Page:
2 August 2017
LioniX and Heinrich Hertz Institute intensify collaboration
LioniX International BV (LXI) of Enschede, The Netherlands (which provides customized integrated photonics-based microsystems) and Fraunhofer HHI (Heinrich Hertz Institute) in Berlin, Germany (a research center for mobile and stationary communication networks) are strengthening their collaboration by actively supporting the integration of their respective photonic integrated circuit (PIC) platforms. Combining the functionalities of both platforms enables new applications, ranging from telecoms and datacoms to bio-photonics, sensing and metrology. Both platforms have their own unique properties that are complementary, as was demonstrated in the recent realization of record ultra-low-linewidth lasers (290Hz linewidth).
HHI and LXI will both actively supply engineering resources to support combination of the two platforms.
Branded TriPleX, LioniX’s PIC platform is based on stoichiometric silicon nitride proprietary waveguide technology realized by low-pressure chemical vapor deposition (LPCVD). The platform is complementary to HHI’s indium phosphide (InP) platform, as it is ultra low loss (from 405nm to 2350nm) and has the ability to create spot size converters, enabling optimized conversion between the mode profiles in, for example, HHI’s InP chips as well as many types of fibers.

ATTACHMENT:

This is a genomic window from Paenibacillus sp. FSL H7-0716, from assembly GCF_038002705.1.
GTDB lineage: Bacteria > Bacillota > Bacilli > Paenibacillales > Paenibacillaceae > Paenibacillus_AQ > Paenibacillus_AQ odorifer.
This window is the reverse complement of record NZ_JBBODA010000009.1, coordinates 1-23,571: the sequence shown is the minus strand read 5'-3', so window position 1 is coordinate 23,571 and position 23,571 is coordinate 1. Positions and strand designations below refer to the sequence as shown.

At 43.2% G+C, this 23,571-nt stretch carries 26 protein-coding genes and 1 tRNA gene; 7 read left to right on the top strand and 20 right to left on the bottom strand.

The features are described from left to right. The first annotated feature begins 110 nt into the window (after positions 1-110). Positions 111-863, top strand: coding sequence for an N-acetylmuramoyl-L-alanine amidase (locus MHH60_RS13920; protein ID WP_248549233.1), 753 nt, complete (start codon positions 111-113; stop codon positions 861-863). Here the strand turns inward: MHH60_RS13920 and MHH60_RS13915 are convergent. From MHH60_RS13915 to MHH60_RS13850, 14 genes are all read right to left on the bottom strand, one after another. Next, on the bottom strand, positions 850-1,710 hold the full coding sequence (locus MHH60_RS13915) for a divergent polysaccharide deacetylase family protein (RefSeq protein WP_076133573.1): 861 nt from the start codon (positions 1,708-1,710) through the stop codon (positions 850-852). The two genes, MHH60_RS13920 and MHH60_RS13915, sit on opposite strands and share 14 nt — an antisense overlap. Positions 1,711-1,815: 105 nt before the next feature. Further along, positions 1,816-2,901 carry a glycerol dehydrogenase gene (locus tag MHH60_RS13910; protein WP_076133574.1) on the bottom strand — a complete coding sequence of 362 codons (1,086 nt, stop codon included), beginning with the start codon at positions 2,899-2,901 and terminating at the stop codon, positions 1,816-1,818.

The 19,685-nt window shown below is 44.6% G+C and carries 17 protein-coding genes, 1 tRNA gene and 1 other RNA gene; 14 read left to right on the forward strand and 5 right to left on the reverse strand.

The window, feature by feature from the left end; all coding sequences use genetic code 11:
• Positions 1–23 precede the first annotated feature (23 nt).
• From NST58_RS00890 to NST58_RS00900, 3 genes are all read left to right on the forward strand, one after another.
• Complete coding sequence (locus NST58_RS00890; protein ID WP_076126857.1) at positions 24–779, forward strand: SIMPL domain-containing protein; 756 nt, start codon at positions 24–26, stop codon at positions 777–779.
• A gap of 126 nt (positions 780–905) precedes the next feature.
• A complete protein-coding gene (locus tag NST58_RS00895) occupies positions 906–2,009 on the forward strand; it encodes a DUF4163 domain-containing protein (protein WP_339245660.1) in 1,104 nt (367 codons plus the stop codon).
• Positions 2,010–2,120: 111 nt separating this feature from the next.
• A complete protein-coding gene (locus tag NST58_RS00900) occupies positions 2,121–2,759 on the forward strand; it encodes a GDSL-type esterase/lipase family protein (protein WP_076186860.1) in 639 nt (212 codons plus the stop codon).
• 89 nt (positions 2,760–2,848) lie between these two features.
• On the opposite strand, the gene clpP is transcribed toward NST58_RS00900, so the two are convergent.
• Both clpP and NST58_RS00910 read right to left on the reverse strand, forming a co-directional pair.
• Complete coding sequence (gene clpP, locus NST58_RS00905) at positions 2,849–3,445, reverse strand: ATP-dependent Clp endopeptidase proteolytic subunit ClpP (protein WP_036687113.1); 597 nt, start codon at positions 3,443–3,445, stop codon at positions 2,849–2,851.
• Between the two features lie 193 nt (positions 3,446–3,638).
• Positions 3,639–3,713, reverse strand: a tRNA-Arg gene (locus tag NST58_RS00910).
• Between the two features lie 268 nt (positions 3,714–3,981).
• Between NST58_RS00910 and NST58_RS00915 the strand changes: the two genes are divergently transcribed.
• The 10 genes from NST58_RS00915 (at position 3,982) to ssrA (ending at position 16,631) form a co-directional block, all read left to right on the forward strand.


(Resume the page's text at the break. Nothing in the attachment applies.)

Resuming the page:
“Our unique hybrid integration capabilities support our customers that demand fully assembled photonic integrated circuit modules,” says LXI’s CEO Hans van den Vlekkert. ”With HHI we have found a supplier that supports our vertical integrated approach to our photonic IC module manufacturing”.
HHI’s PIC platform relies on InP, offering a wide range of optical functionalities such as light sources, detection, amplification and phase control in the wavelength region 1200-1650nm. Its portfolio of commercial products includes: high-speed photodiodes and balanced detectors, high-speed Mach-Zehnder and other modulators, as well as a wide variety of laser products. In addition, HHI’s platform for customer-specific PICs, enhanced by LXI’s low-loss PICs, allows a large range of products targeting a wide range of applications.
“Developing a standard interface between active and passive PICs allows for experience accumulation over many different designs and thus benefits hybrid integration and its industrial and academic users,” comments HHI’s director Martin Schell.